A loop-the-loop track consists of an incline that leads into a circular loop of radius r. What is the minimum height that a mass can be released from rest and still make it around the loop without falling off? Neglect friction.

First, we need to know the minimum speed at the top of the loop for the mass to remain on the track. We do this by DID TASC.

Step 1: Draw diagram and coordinate system.

Step 2: Isolate the system.

Step 3: Draw all forces.

Step 4: Take components.

Step 5: Apply Newton's second law.

Step 6: Solve.

Step 7: Check.

Step 3: At the top of the loop, the two forces are N and mg, both acting down.

Step 5:
ΣF_{r} = N + mg =
mv^{2}/r → N = mv^{2}/r - mg.

Step 6:
Minimum speed is given by N=0
→ v^{2} = gr.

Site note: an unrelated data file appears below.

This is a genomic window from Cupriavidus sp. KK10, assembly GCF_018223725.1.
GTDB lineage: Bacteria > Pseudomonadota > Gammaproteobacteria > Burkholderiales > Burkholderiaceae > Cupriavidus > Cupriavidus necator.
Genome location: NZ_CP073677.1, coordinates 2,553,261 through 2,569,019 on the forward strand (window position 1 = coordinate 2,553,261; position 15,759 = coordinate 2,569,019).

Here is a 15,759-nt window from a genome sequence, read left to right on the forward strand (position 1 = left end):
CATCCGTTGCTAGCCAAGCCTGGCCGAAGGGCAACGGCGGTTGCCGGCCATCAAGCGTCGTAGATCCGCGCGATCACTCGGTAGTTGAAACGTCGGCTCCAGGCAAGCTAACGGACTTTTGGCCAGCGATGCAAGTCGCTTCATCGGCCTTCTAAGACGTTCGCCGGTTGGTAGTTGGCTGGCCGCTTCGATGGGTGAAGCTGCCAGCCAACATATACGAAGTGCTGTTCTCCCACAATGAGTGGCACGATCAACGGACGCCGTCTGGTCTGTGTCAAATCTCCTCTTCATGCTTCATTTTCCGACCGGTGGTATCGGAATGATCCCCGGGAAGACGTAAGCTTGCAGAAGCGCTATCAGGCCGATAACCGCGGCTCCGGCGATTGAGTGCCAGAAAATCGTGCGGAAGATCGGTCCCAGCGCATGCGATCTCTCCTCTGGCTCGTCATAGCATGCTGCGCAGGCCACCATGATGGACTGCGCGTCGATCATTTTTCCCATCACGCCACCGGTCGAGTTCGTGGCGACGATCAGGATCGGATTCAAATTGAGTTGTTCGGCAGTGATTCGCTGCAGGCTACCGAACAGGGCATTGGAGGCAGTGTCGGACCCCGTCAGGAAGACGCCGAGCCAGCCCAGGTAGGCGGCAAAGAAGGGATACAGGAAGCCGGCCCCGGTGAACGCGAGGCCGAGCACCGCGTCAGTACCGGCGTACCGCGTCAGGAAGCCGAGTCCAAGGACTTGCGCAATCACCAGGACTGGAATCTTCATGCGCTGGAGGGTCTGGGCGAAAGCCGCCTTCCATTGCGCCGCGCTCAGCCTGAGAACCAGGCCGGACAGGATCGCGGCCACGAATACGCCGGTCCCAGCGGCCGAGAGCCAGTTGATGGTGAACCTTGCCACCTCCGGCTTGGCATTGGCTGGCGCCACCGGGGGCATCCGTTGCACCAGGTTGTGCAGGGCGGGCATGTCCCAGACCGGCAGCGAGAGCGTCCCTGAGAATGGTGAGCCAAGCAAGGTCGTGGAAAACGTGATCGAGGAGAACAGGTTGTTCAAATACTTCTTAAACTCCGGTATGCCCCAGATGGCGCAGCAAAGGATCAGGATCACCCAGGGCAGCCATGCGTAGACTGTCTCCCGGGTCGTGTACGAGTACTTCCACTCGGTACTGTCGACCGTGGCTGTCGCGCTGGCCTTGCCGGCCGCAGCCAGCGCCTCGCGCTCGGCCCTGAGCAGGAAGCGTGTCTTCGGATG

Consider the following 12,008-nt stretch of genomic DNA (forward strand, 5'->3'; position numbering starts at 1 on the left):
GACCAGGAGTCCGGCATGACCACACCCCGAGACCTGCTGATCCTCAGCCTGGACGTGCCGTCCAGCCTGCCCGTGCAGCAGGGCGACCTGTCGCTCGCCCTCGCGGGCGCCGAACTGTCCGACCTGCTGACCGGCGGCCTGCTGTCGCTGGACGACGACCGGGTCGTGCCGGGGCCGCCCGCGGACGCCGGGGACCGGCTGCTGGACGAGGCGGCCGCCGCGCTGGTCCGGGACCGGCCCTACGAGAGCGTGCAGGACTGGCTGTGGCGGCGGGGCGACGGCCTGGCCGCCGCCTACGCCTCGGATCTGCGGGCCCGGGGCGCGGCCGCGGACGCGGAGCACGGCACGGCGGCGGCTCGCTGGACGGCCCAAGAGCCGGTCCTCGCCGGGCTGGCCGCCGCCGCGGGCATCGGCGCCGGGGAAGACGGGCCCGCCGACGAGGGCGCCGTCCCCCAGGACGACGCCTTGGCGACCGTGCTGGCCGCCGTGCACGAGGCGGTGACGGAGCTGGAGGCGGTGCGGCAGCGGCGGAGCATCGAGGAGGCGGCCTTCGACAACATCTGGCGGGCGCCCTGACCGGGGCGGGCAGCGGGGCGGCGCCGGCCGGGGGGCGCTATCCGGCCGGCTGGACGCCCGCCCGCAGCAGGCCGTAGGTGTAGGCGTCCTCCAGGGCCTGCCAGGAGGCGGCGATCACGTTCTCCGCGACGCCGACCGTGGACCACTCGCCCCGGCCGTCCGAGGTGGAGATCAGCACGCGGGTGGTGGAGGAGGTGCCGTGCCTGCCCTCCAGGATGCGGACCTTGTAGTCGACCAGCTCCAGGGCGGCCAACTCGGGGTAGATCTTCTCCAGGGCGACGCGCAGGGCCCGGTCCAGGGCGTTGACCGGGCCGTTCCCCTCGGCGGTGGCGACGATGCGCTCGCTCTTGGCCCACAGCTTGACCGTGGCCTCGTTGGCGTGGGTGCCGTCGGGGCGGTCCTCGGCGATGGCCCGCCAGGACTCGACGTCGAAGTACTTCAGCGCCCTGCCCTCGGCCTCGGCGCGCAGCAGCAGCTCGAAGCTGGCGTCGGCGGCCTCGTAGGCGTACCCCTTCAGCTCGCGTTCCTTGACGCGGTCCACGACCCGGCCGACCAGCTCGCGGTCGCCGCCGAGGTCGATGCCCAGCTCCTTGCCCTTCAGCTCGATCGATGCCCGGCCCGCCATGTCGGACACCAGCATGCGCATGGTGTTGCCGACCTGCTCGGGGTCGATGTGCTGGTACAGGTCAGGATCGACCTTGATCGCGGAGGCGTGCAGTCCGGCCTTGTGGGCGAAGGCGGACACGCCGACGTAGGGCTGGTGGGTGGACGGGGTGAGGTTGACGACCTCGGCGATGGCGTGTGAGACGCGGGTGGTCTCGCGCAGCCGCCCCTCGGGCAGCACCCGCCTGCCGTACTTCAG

Multiply by ½ m to get: ½
mgr = ½ mv^{2}.

The minimum kinetic energy at the top is ½ mgr.

Now determine the initial kinetic energy needed by D0EL.

Step 1: Define/draw diagram and coordinate system.

Step 2: Choose a consistent zero.

Step 3: Energy conservation.

Step 4: Losses.

Step 2: The zero level for potential energy is the bottom of the loop.

Step 3: U_{i} + K_{i} = U_{f} + K_{f}.

K_{i} = 0, U_{i} = mgh,
while K_{f} = ½ mgr, U_{f} = mg(2r).

Energy conservation: mgh = ½ mgr + mg(2r)

Finally, h = 2r + r/2 = 5r/2.

A mass released from lower than h = 5r/2 will fall off the loop. A mass
released from higher up will have a non-zero normal force at the top, and
will loop the loop.